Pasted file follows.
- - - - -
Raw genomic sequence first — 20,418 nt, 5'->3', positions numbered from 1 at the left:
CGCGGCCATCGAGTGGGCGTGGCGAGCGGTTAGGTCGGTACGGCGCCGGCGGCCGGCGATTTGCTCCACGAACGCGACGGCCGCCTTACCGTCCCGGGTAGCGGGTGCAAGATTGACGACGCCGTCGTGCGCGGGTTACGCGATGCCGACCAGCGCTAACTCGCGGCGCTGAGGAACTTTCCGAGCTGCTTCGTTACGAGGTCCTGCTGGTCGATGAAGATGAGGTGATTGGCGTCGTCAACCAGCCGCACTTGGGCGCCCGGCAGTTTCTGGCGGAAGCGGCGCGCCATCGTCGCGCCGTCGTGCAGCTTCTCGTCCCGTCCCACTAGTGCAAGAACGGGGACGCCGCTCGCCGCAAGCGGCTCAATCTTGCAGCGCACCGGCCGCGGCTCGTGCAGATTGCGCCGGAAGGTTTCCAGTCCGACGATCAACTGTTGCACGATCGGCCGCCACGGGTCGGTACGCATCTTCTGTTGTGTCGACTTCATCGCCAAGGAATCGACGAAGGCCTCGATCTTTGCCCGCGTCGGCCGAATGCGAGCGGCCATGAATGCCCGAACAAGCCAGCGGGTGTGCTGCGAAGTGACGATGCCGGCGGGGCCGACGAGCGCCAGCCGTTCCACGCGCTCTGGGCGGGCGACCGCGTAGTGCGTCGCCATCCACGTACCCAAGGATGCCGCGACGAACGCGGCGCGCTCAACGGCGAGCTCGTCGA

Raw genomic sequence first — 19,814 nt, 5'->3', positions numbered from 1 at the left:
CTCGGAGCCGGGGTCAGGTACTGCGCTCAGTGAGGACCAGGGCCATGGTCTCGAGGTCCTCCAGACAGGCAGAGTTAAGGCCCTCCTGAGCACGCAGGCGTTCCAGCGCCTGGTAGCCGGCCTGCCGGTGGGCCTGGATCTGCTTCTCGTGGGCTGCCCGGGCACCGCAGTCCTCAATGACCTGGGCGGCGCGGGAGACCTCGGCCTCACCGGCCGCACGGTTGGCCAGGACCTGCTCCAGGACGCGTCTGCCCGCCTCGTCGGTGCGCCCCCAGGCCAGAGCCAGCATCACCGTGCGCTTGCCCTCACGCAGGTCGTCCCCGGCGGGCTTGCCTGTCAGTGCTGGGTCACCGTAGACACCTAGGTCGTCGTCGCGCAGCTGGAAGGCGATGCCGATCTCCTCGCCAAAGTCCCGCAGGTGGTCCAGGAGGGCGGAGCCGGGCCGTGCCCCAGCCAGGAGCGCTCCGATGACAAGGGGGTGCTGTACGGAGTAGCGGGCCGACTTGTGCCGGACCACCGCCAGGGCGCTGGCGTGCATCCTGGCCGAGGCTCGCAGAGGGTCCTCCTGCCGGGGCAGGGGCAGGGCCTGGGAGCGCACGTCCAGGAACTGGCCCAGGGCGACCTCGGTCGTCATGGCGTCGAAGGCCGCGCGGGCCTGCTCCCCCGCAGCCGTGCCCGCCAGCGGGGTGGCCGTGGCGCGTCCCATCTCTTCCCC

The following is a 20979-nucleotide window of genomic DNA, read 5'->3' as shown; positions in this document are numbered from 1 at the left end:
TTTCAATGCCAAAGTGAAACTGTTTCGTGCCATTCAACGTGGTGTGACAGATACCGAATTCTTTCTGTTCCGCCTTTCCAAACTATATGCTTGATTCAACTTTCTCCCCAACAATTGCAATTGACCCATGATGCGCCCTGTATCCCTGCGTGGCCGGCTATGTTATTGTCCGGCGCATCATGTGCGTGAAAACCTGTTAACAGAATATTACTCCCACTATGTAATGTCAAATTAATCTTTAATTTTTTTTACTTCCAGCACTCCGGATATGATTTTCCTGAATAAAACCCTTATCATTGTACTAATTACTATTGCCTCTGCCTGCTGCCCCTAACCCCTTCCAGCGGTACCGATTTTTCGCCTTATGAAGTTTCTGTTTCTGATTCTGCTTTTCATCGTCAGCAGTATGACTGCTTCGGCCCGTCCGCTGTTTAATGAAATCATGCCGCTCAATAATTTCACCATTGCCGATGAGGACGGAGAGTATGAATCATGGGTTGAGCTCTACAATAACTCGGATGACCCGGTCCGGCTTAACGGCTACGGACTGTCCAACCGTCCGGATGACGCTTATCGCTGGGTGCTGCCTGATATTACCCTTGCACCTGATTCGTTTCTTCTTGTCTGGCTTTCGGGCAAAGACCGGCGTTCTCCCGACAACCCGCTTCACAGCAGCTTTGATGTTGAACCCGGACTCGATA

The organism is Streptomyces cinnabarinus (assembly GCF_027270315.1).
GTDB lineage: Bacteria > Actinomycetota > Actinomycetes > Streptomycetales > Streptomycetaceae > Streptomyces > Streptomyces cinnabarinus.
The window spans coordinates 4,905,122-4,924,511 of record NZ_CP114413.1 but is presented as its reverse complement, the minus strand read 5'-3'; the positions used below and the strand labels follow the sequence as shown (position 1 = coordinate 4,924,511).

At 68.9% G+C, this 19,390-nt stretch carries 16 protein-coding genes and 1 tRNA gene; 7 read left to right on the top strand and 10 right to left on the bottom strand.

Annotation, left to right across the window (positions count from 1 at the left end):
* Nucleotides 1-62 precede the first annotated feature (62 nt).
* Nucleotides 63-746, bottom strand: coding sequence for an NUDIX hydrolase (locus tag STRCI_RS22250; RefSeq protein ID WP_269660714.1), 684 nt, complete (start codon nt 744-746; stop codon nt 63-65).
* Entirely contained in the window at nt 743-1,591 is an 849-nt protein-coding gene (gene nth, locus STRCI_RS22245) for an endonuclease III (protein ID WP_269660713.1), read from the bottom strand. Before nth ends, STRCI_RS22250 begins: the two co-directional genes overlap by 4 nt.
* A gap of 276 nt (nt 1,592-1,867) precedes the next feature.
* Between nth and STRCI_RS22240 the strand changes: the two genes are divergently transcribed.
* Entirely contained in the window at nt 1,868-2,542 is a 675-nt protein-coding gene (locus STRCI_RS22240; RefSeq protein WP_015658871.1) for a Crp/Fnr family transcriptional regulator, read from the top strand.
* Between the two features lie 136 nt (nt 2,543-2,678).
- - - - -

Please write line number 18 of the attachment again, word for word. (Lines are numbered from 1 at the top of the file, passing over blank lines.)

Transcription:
* Between the two features lie 136 nt (nt 2,543-2,678).